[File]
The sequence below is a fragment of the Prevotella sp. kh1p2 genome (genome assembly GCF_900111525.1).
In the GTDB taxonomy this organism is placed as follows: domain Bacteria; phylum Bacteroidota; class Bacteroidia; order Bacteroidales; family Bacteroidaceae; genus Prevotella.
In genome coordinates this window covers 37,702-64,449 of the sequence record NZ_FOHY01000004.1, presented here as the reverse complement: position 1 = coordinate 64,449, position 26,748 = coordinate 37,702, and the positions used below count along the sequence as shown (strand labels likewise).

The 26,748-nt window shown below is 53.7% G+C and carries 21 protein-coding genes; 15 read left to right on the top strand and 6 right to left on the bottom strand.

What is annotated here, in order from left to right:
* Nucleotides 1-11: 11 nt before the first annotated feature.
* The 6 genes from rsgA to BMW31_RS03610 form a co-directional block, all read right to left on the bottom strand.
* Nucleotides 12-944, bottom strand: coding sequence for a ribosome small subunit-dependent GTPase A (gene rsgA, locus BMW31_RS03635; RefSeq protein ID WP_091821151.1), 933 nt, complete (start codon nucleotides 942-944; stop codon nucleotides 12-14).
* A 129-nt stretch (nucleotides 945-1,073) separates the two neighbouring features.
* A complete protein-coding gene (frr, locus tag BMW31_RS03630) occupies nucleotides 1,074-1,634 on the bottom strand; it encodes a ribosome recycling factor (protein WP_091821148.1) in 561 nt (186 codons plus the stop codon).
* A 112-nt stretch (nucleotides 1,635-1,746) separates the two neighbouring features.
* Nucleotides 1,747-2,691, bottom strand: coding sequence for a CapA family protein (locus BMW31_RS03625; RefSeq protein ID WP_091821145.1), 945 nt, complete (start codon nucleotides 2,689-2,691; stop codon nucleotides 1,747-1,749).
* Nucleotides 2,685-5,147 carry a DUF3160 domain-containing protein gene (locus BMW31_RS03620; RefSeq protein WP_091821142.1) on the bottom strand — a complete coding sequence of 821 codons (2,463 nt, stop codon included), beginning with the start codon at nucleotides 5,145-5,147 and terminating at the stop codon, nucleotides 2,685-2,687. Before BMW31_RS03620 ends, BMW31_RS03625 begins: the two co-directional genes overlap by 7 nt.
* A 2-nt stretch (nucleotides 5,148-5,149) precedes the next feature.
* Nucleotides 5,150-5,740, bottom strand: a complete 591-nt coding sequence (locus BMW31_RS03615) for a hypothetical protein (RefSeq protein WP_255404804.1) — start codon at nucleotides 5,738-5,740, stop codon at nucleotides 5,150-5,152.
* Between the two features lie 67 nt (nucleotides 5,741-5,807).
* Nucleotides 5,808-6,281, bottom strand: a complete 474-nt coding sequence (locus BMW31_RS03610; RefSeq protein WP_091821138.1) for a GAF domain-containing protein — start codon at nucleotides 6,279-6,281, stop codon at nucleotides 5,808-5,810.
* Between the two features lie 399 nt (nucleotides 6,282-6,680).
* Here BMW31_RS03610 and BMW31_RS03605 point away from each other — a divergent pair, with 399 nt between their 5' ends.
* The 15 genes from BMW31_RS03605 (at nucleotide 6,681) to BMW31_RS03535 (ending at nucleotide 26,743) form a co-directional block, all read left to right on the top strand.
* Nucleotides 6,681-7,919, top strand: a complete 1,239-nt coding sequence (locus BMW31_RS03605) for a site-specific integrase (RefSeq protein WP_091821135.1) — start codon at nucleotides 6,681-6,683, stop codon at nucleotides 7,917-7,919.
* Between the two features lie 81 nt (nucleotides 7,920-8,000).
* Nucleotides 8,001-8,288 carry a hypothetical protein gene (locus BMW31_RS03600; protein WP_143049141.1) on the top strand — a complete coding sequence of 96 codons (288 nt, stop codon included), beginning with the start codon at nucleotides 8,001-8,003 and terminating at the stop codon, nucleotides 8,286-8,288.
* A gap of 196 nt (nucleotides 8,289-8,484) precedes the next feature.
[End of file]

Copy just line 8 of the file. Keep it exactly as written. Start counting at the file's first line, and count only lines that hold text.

* Nucleotides 12-944, bottom strand: coding sequence for a ribosome small subunit-dependent GTPase A (gene rsgA, locus BMW31_RS03635; RefSeq protein ID WP_091821151.1), 933 nt, complete (start codon nucleotides 942-944; stop codon nucleotides 12-14).